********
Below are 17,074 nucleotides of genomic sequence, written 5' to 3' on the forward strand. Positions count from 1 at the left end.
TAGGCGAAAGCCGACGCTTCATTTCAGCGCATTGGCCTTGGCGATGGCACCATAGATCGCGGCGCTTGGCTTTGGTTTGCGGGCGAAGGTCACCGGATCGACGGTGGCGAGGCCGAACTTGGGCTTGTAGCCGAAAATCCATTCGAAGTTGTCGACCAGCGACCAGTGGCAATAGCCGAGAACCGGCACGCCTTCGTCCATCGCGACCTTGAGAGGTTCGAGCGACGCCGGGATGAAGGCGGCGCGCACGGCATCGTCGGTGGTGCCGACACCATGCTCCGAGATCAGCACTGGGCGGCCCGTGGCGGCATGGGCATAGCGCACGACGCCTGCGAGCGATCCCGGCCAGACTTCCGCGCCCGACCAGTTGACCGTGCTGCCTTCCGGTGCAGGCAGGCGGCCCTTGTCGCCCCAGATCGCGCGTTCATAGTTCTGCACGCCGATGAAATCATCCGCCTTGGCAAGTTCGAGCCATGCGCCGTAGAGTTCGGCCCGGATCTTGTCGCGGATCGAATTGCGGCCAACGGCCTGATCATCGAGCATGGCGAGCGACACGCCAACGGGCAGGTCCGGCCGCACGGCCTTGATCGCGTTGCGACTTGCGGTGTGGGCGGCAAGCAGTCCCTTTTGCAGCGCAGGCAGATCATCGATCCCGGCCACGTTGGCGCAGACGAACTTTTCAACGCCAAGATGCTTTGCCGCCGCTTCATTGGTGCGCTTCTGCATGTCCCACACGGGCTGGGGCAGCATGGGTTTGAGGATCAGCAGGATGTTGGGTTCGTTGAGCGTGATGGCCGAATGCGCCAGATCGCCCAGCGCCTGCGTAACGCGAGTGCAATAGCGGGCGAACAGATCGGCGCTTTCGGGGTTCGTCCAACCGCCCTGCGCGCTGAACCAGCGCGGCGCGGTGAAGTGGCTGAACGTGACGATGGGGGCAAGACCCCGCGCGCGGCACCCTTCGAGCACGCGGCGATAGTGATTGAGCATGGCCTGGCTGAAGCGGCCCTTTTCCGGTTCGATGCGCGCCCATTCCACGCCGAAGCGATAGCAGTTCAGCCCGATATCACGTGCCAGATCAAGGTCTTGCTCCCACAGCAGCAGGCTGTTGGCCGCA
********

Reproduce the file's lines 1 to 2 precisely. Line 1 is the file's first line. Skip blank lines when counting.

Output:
Below are 17,074 nucleotides of genomic sequence, written 5' to 3' on the forward strand. Positions count from 1 at the left end.
TAGGCGAAAGCCGACGCTTCATTTCAGCGCATTGGCCTTGGCGATGGCACCATAGATCGCGGCGCTTGGCTTTGGTTTGCGGGCGAAGGTCACCGGATCGACGGTGGCGAGGCCGAACTTGGGCTTGTAGCCGAAAATCCATTCGAAGTTGTCGACCAGCGACCAGTGGCAATAGCCGAGAACCGGCACGCCTTCGTCCATCGCGACCTTGAGAGGTTCGAGCGACGCCGGGATGAAGGCGGCGCGCACGGCATCGTCGGTGGTGCCGACACCATGCTCCGAGATCAGCACTGGGCGGCCCGTGGCGGCATGGGCATAGCGCACGACGCCTGCGAGCGATCCCGGCCAGACTTCCGCGCCCGACCAGTTGACCGTGCTGCCTTCCGGTGCAGGCAGGCGGCCCTTGTCGCCCCAGATCGCGCGTTCATAGTTCTGCACGCCGATGAAATCATCCGCCTTGGCAAGTTCGAGCCATGCGCCGTAGAGTTCGGCCCGGATCTTGTCGCGGATCGAATTGCGGCCAACGGCCTGATCATCGAGCATGGCGAGCGACACGCCAACGGGCAGGTCCGGCCGCACGGCCTTGATCGCGTTGCGACTTGCGGTGTGGGCGGCAAGCAGTCCCTTTTGCAGCGCAGGCAGATCATCGATCCCGGCCACGTTGGCGCAGACGAACTTTTCAACGCCAAGATGCTTTGCCGCCGCTTCATTGGTGCGCTTCTGCATGTCCCACACGGGCTGGGGCAGCATGGGTTTGAGGATCAGCAGGATGTTGGGTTCGTTGAGCGTGATGGCCGAATGCGCCAGATCGCCCAGCGCCTGCGTAACGCGAGTGCAATAGCGGGCGAACAGATCGGCGCTTTCGGGGTTCGTCCAACCGCCCTGCGCGCTGAACCAGCGCGGCGCGGTGAAGTGGCTGAACGTGACGATGGGGGCAAGACCCCGCGCGCGGCACCCTTCGAGCACGCGGCGATAGTGATTGAGCATGGCCTGGCTGAAGCGGCCCTTTTCCGGTTCGATGCGCGCCCATTCCACGCCGAAGCGATAGCAGTTCAGCCCGATATCACGTGCCAGATCAAGGTCTTGCTCCCACAGCAGCAGGCTGTTGGCCGCA